I agree with your sentiment. But there are some problems: first off, in order to directly address this kind of crappy behavior by large corporations, what we'd have to do is pass laws that slightly benefit everyone, but have a significant impact on a small number of lawyers and corporations, and when you have a diffuse public good vs. a concentrated moneyed interest, we as a culture haven't figured out how to do the right thing, because the public cares less and has less money than the lobbyists hired by t

          • by Alex Belits (437) *

            I agree with your sentiment. But there are some problems: first off, in order to directly address this kind of crappy behavior by large corporations, what we'd have to do is pass laws that slightly benefit everyone, but have a significant impact on a small number of lawyers and corporations, and when you have a diffuse public good vs. a concentrated moneyed interest, we as a culture haven't figured out how to do the right thing, because the public cares less and has less money than the lobbyists hired by the people who stand to lose money. It's a failing of democracy.

            If someone did not notice, I oppose most forms of democracy for this very reason -- until population is educated enough to be something other than puppets. At very least, start with education.

            Secondly, what do you want to bet they'd say "but it's not fraud because look at all these people who settled!" They're taking advantage of the system to set up a situation that's self-fulfilling. That makes stopping them harder.

            Settlements should be treated as a part of the fraud -- if criminal investigation would be triggered as a results of such tactics, all potential lawsuits that would exist if not for settlement would have to be analyzed as a part of investigation. If supposed plaintiff would lose, settlement would have to be reversed, a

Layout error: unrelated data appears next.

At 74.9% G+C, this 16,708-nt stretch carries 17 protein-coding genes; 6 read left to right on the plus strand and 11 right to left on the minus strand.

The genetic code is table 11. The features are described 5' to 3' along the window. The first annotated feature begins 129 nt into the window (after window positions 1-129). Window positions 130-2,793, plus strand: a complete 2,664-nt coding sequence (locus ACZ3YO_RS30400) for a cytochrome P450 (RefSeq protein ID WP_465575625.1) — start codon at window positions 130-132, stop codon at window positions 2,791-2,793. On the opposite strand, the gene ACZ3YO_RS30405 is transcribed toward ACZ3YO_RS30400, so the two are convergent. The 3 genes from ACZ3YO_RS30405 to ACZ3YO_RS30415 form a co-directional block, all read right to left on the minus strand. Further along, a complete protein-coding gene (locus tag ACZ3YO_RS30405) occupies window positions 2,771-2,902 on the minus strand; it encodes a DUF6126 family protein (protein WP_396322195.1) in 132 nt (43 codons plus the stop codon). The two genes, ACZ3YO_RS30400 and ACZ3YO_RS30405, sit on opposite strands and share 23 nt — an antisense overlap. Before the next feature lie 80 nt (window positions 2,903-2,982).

• by Livius (318358) on Friday March 11, 2011 @09:07AM (#35452236)

    "[N]eedlessly running up legal costs" certainly does happen, and is certainly an abuse of the system, but demanding legal costs for defending against a bad-faith frivolous lawsuit is not an example, and courts (in civilized jurisdictions) are required to award them. Proving bad faith might be tricky, but that too does happen sometimes. I wish Democratic Underground luck

    Righthaven sounds like a bully bemoaing the 'injustice' of a victim that finally fought back.

    • by thsths (31372)

      > "[N]eedlessly running up legal costs" certainly does happen, and is certainly an abuse of the system,

      And it applies here, too, but certainly it was Righthaven who started it, and therefore are the prime cause for needlessly running up costs. They can call of the law suit, but they cannot walk out on the bill. That's like me skipping desert and then not paying for dinner...

    • by somersault (912633) on Friday March 11, 2011 @09:14AM (#35452300) Homepage Journal

      I don't think it will be hard to prove "bad faith" considering Righthaven look for rights violations, and then buy up the Copyright license before suing. They also apparently haven't really transferred the Copyright rights correctly. Fuck them in their stupid asses.

      • I don't think it will be hard to prove "bad faith" considering Righthaven look for rights violations, and then buy up the Copyright license before suing. They also apparently haven't really transferred the Copyright rights correctly.